Modernization and Colonization
Since the mid-19th century, even the “Sheng-fan” faced new challenges. In order to exploit the mountain resources and rule the aborigines, the Qing government started practicing the “Policy of Exploiting Mountains and Pacifying Barbarians” by sending troops to the mountains, building mountain roads, and waging wars against the aborigines. Some mountain aborigines were forced to surrender to Qing and shave their head, change their clothes, and accept the education of the Hans.
In 1895 when Japan first occupied Taiwan, Japanese were busy fighting against the Han dwellers on the plains. After 1902, as the situation on the plains was much under control, the Japanese government started to pay attention to the so-called “Fan-di” (aboriginal areas), particularly for the exploitation of it, such as logging, mining, and refining camphor, for the sake of increasing the income of the Office of the Governor-General of Taiwan. As aborigines, especially the “Sheng-fan,” were considered the hindrance for the exploitation of the mountains by the Japanese government, the Office of the Governor-General of Taiwan started a big-scale five-year project of “Li-fan” (dealing with aborigines) in 1907 by launching wars in the mountains with modernized army and cannons. Under the strategy of purging and appeasing at the same time, Taiwanese aborigines that had been in existence on their own for several thousands of years gradually surrendered to the Japanese government.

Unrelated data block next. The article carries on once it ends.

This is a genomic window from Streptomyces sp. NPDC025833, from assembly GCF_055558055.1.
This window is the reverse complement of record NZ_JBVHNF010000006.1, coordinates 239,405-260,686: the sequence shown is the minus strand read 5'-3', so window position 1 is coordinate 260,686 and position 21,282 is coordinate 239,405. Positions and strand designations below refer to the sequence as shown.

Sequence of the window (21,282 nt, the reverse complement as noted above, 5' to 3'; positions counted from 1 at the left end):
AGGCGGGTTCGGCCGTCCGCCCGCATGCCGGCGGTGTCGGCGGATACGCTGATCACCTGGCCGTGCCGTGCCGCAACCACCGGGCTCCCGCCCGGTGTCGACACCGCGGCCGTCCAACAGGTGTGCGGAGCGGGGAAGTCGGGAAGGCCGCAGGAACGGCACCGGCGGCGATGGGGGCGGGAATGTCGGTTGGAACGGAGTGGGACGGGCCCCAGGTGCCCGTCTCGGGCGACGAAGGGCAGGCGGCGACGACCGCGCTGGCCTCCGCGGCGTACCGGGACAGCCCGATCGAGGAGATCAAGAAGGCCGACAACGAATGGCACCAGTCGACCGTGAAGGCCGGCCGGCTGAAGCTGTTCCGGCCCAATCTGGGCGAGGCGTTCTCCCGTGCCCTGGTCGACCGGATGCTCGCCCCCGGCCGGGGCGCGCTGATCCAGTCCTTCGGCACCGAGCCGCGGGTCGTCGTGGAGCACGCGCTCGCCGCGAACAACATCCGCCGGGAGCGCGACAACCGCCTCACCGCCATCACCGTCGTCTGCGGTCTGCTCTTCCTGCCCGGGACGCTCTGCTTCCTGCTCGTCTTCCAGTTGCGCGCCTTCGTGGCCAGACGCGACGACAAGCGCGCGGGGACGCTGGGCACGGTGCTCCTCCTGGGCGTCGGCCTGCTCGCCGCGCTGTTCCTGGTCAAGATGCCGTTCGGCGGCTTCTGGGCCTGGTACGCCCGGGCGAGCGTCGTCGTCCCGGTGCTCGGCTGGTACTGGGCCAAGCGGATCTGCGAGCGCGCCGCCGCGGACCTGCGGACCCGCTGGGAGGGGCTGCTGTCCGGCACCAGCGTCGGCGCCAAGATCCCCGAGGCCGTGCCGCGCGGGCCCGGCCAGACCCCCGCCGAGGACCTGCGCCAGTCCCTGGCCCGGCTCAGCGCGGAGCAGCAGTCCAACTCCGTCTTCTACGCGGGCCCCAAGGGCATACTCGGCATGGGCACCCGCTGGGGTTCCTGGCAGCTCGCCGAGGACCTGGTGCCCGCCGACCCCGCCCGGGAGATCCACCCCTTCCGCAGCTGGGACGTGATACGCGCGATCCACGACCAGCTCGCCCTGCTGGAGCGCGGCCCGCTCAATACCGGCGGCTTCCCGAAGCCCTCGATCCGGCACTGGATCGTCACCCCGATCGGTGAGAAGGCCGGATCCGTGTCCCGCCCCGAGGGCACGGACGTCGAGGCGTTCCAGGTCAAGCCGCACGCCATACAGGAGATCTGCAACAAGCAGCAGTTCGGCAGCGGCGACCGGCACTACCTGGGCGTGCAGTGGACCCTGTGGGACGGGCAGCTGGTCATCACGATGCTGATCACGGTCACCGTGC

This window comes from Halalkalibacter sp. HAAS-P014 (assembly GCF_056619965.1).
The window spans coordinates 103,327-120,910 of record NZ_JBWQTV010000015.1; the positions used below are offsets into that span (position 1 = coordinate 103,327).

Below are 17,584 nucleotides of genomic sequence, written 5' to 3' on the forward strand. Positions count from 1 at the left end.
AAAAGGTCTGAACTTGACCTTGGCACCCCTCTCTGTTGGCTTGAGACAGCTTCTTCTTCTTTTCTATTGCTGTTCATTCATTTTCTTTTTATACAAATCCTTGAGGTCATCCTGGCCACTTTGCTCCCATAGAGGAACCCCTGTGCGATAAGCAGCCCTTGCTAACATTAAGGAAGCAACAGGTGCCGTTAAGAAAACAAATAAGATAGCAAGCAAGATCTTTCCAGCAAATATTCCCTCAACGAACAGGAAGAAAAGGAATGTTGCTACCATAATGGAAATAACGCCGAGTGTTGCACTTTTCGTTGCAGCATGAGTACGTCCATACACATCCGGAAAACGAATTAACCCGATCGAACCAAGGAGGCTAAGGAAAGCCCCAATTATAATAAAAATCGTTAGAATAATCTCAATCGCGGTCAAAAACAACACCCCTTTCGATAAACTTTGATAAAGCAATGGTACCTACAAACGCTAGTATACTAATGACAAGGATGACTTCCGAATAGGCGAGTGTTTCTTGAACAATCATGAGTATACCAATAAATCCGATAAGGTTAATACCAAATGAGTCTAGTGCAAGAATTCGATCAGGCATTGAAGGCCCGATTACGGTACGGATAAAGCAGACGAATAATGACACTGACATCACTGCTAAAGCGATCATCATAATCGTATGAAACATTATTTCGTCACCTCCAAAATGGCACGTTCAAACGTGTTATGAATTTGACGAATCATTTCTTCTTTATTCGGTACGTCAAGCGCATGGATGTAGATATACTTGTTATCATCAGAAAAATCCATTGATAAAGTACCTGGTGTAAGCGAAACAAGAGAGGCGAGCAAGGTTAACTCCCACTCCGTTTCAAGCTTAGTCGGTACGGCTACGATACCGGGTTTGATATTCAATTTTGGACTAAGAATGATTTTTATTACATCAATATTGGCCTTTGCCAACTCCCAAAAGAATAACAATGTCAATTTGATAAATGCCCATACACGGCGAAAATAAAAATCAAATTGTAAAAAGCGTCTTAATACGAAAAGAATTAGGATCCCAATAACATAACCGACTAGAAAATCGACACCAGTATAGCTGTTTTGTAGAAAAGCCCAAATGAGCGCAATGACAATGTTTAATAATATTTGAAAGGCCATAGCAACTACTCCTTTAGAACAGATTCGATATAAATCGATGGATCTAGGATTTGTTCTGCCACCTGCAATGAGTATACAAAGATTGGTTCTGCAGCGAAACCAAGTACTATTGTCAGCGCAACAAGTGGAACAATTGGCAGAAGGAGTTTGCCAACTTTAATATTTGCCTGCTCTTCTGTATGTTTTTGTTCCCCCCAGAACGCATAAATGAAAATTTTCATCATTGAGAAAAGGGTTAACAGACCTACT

Japanese soldiers, policemen, and officials appeared in the mountains of Taiwan, and along came military camps, police precincts, schools, trading posts, and other buildings of new styles spread everywhere in the mountains of Taiwan. The whole island of Taiwan became a part of Japanese colonialism. Aborigines started to learn Japanese language and put on kimonos, and their children were sent to the new schools. Aboriginal society was modernized and colonialized, by paying the price of the changes of traditional cultures.
Under the influence of the Western anthropology, Japanese scholars such as Ryuzo Torii, Ino Kanori, Mori Ushinosuke, etc., became interested in the aborigines in Taiwan. Consigned by official or academic institutions they went to the mountain areas of Taiwan to engage in research on aborigines. They divided the so-called “Gao-shan fan” (aborigines in the mountains) into seven tribes according to the distinction of their constitution, culture, language, etc., namely the classification of anthropology. Later, scholars of the Ethnology Program of Taihoku Imperial University, such as Utsurikawa Nenozo, proposed the classification of nine tribes, which are what we are familiar with: the Atayal, the Bunun, the Paiwan, the Tsou, the Saisiyat, the Rukai, the Puyuma, the Ami, and the Yami.
The classification of the nine tribes was originally merely scholarly, but as the government accepted the classification and the tribal names, it has been popularly accepted, and the nine tribes became customary, even the aborigines in Taiwan identify themselves with their tribal names. Although, of course, some aborigines do not accept such classification. Such as the Atayal tribe in the eastern part of Taiwan believe they should be the “Taroko Tribe,” and the aborigines of Orchid Island think of themselves as the “Dawu Tribe.”